Editors Note: Delphine Imbert of France is a former GeekMom contributor. She enjoyed Tamora Pierce’s Tortall stories so much, she couldn’t resist submitting this article.
One always needs more female leads in fantasy. Especially great role models for girls in good, solid stories. Tamora Pierce‘s books do the trick, and so much more than that.
Pierce’s Tortall series’ (Tortall is the name of the main imaginary realm of the setting) include : The Song of the Lioness quartet, The Immortals quartet, The Protector of the Small quartet, and the Trickster series. The Trickster series is only two books, but the novels are much longer (because J.K. Rowling has now taught us that kids are ready to read long books, as the author herself explains).
They can be recommended for every geek girl (and boys, and grown-ups, since I’m a grown-up, now that I think about it) for at least six reasons:
- They’re good fantasy stories, if not exceptionally original. These are mostly coming of age stories, but they include swordplay, magic, nomadic tribes, fabled artifacts, wolves, evil wizards, wars, dragons and other supernatural creatures (with an interesting take on griffins), gods, political intrigues, and all the traditional ingredients of the genre.
- The main characters of the four series are all very different from each other. Even if Protector of the Small may seem a similar concept to Song of a Lioness (a young girl wants to train for knighthood), Kel is not Alanna at all. The other series have a mage and a spy for heroines.
- The main characters aren’t the sole strong female characters in the books. That’s a very important point. Too often is the heroine an exception among a world of stupid, giggly girls. That’s not the case with Tamora Pierce’s books. The four heroines are surrounded by a cast including other strong, interesting women, who are not necessarily (and actually very rarely) their antagonists.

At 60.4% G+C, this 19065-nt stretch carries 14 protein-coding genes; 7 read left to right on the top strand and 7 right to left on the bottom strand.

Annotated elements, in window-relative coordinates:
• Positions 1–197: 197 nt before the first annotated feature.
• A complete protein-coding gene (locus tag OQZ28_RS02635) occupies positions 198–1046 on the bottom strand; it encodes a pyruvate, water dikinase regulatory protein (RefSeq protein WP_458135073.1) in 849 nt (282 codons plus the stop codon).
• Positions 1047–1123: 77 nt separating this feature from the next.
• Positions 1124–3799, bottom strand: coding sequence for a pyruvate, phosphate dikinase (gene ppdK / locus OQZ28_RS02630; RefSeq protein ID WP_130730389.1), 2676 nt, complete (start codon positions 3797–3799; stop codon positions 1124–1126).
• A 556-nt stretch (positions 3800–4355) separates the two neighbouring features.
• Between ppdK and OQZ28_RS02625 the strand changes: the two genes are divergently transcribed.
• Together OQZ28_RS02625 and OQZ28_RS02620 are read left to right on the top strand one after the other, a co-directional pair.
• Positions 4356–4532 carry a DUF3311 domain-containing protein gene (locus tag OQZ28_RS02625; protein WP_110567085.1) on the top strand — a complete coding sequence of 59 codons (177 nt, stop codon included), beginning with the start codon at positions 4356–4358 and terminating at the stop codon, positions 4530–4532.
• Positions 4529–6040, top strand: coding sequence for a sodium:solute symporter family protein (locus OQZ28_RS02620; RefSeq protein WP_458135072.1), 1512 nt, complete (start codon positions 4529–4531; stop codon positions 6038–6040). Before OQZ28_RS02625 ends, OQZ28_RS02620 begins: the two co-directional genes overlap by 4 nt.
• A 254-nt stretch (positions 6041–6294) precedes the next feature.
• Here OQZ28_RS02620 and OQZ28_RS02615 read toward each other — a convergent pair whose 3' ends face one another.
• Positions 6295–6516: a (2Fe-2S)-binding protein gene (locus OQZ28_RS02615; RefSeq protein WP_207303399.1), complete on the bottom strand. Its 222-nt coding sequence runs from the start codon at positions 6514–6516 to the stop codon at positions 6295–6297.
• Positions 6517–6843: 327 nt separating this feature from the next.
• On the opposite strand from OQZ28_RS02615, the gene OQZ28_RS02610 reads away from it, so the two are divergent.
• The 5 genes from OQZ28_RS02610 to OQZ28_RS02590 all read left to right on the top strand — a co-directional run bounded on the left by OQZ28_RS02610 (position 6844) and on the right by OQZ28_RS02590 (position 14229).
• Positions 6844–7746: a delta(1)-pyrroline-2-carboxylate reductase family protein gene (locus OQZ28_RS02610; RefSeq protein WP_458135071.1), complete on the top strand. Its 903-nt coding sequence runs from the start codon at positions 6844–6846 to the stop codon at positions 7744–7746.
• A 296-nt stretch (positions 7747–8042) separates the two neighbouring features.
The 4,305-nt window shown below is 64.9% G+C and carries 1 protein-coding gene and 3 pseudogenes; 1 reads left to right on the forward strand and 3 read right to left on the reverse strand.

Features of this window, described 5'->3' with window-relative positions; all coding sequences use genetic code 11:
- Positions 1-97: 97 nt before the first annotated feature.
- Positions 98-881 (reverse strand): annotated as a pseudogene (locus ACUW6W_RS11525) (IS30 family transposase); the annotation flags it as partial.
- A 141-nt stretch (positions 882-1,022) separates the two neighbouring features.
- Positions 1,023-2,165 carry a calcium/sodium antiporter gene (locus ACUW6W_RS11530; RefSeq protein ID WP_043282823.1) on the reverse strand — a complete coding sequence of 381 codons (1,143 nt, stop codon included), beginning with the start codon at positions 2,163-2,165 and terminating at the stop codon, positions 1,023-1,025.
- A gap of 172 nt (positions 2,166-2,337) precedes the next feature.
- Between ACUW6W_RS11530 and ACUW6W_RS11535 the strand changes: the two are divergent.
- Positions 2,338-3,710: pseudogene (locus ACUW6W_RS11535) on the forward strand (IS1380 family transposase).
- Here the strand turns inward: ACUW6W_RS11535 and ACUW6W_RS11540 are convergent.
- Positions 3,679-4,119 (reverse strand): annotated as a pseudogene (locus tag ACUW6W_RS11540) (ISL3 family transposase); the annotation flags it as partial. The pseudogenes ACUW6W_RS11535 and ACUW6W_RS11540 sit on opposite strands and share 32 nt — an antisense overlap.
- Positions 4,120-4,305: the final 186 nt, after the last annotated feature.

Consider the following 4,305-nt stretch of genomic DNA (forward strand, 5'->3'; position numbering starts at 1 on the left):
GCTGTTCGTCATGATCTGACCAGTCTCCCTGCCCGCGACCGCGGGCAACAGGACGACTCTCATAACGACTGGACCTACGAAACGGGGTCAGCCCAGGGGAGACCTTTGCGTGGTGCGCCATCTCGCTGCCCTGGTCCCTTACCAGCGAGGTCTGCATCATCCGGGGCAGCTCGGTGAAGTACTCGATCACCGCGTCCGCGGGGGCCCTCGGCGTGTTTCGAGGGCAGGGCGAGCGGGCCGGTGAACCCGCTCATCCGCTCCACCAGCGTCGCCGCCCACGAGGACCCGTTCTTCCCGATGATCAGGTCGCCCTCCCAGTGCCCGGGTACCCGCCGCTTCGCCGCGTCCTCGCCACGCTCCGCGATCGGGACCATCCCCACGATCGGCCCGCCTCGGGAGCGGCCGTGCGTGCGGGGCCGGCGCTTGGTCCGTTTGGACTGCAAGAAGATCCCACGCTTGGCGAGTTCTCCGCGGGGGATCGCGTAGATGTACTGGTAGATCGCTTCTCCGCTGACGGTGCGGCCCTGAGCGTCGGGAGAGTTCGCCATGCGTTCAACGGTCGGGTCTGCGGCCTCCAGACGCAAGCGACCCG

- Male characters are interesting and important, too. That’s not original, for sure, but deserves to be said.
- Another very important element: The books offer a very sane take on romance and sexuality, in that the heroine doesn’t have to pick her “one and true love” as a teen and marry him (even when it’s a handsome prince). Because, you know what, mostly we don’t. People change a lot between the teen years and adulthood, so it’s okay that their love interests change, too. Some of the heroines have sex before marriage and that’s not an issue. Tamora Pierce even imagined a magical birth control with anti-pregnancy charms, that’s affordable, too. And one of the heroines doesn’t even end the series involved in a relationship at all. Romance is part of the books, as it is a part of life, but not the main issue. How refreshing!
- I’ve mentioned gender issues, but the books also deal with other educational ethical matters. The Protector of the Small quartet, as its title suggests, gives priority to the traditional but often overlooked role of knights. What is it to protect the small, the humble, the powerless? Is it really important for most knights, when it doesn’t bring glory and often costs a lot? Killing is present, of course, since the setting is a medieval one and some of the main characters are warriors (or spies, who also have to kill, sometimes in an even nastier fashion) but Tamora Pierce doesn’t deal lightly with it. Killing isn’t easy, isn’t pleasant, and often has a cost for the killer.
I hope I’ve convinced you. I enjoyed the books a lot as recreational summer reading, but I’m sure teens and pre-teens will find a lot more in them. Things they need, things we all need, to be reasserted again and again, especially about what it is to come of age as a girl. A geek girl.